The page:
What are Collections in Java?

Collections in Java is a utility class present in the java.util.package. For example, It has a method sort() to sort the collection elements according to default sorting order. It has a method min(), and max() to find the minimum and maximum value respectively in the collection elements.

Sounding similar, Java Collection is an interface. For instance, the add(), remove(), clear(), size(), and contains() are the important methods of the Collection interface. It is the root interface for the Collections framework. It is important that we don’t mix them up. Here’s the class hierarchy to make things more clear.

java collection class and interface hierarchy

What is the Java Collections Framework?

A framework is a set of classes and interfaces bundled together in order to implement a new feature. It leverages the benefit of reusability in Object-Oriented Programming. In Java, the Collection framework contains features and methods predefined which we can use in our code using a few simple lines of code!

Java Collections using ArrayList

The ArrayList class is a resizable array, which can be found in java.util package.

The difference between a built-in array and an ArrayList in Java is that the size of an array cannot be modified. While ArrayList is dynamic. It resizes itself automatically when full. The syntax is also slightly different:

import java.util.ArrayList;
import java.util.Collections;
import java.util.List;

public class CollectionsExample {
	public static void main(String[] args) {
		List<Integer> mylist = new ArrayList<Integer> ();
		System.out.println("mylist before sorting: "+mylist);
		System.out.println("mylist after sorting : "+mylist);


mylist before sorting: [1, 4, 3, 2]
mylist after sorting : [1, 2, 3, 4]

Notice how on line 13 we sort our Collection using Collections.sort(). It reduces programming effort and eases the workflow of our algorithm.

Java Collections using Liked List

Linked List is almost similar to ArrayList as we saw above.

import java.util.Collections;
import java.util.LinkedList;
import java.util.List;

public class CollectionsExample {
	public static void main(String[] args) {
		List<Integer> mylist = new LinkedList<Integer> ();
		System.out.println("mylist "+mylist);
		System.out.println("Maximum value in mylist: "+Collections.max(mylist));


mylist [1, 4, 3, 2]
Maximum value in mylist: 4

ArrayList vs. LinkedList in Java

The LinkedList class is a collection that can contain many objects of the same type, just like the ArrayList.

The LinkedList class has all of the same methods as the ArrayList class because they both implement the List interface. This means that you can add items, change items, remove items, and clear the list in the same way.

How ArrayList works?

The ArrayList class has a regular array inside it. When an element is added, it is placed into the array. If the array is not big enough, a new, larger array is created to replace the old one and the old one is removed.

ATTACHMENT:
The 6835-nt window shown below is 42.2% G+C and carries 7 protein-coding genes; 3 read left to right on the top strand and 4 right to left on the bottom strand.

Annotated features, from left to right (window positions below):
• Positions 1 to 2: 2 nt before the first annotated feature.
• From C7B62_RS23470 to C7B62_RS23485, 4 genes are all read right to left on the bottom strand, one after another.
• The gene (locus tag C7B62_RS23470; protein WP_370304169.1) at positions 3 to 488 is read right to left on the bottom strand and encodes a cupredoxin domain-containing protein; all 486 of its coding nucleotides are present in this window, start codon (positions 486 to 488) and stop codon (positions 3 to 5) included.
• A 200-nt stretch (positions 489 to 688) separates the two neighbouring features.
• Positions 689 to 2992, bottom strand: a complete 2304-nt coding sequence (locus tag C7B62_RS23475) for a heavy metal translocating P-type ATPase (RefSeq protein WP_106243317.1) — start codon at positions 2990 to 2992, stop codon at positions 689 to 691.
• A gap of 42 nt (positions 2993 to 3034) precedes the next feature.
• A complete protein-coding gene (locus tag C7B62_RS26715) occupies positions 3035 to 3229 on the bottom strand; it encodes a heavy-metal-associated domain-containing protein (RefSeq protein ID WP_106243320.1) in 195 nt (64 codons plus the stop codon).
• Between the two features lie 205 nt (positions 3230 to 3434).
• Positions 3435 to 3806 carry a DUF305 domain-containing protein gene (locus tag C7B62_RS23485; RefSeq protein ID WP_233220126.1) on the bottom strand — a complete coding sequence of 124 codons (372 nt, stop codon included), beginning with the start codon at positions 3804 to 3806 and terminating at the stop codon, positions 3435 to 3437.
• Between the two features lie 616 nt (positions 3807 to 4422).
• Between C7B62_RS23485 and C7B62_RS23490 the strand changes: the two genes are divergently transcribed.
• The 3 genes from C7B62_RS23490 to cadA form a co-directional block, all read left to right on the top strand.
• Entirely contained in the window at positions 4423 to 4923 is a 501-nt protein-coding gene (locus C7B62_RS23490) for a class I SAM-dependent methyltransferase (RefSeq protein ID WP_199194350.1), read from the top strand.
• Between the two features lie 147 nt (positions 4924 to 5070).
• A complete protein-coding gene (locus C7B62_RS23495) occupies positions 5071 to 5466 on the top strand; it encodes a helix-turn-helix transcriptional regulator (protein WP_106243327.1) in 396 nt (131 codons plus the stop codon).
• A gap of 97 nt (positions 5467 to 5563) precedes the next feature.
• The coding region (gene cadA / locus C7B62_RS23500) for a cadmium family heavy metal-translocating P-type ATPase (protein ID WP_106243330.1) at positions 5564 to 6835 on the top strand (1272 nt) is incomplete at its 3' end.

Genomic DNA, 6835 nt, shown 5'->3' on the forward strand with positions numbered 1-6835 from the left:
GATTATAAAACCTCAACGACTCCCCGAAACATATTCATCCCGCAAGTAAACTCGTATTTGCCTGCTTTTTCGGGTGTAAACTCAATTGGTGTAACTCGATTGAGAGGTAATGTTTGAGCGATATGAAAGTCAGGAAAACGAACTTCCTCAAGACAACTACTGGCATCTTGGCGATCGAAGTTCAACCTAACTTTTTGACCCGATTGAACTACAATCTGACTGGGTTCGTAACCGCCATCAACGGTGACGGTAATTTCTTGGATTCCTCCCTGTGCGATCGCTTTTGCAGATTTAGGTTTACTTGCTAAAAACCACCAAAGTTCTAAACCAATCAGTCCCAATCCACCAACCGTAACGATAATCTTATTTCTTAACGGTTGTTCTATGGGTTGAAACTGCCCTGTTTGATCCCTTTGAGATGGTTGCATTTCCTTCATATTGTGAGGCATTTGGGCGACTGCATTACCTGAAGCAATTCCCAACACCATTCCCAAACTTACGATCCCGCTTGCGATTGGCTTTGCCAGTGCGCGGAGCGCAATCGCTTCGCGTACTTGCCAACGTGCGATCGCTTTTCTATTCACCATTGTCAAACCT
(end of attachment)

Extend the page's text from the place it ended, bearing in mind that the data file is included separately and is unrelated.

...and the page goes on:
ArrayList java collections

How LinkedList works?

The LinkedList stores its items in “containers.” The list has a link to the first container and each container has a link to the next container in the list.

LinkedList java collection

When To Use

It is best to use an ArrayList when:

  • You want to access random items frequently
  • You only need to add or remove elements at the end of the list

It is best to use a LinkedList when:

  • You only use the list by looping through it instead of accessing random items
  • You frequently need to add and remove items from the beginning or middle of the

Enough about Lists. Now let’s take a look at the Queue in Java.

Queue in Java

The queue is an interface in Java. This means that we need to create its object using some class that implements Queue. Here we will be using PriorityQueue to serve our purpose. PriorityQueue stores its elements in ascending order of priority according to ASCII value.

import java.util.Collections;
import java.util.PriorityQueue;
import java.util.Queue;

public class CollectionsExample {
	public static void main(String[] args) {
		Queue myqueue = new PriorityQueue ();
		System.out.println("myqueue "+myqueue);
		System.out.println("Maximum value in myqueue: "+Collections.max(myqueue));


myqueue [5, 7, 6, 9]
Maximum value in myqueue: 9

Observing closely one can see that Queue is not showing the elements in ascending order as it should be. Well, PriorityQueue inherits its toString() from java.util.AbstractCollection, which doesn’t know about sort orders. (println uses toString() on all its arguments).

To print in the correct order using the following code:

Integer i;
while ((i = myqueue.poll())!= null) System.out.print(i + " ");

Remember, if we are trying to access a queue element that does not exist, then it will throw a NoSuchElementException.


Java HashSet class is used to create a collection that uses a hash table for storage. It inherits the AbstractSet class and implements the Set interface.

The important points about the Java HashSet class are:

  • Stores the elements by using a mechanism called hashing.
  • Contains unique elements only.
  • Allows null value.
  • Class is non synchronized.
  • HashSet doesn’t maintain the insertion order. Here, elements are inserted on the basis of their hashcode.
  • HashSet is the best approach for search operations.

The property of HashSet to contain unique elements only can be useful to solve many coding problems. For instance, a popular set problem is to remove duplicates. In this case, if we use an array or link list then we have to iterate through the elements and create a parallel list/array as a lookup to be checked every time we visit a new element.

All of this can be skipped just by using HashSet! Just pick all elements and put them in a Java HashSet. Duplicates will automatically get filtered owing to the default property of uniqueness in HashSet.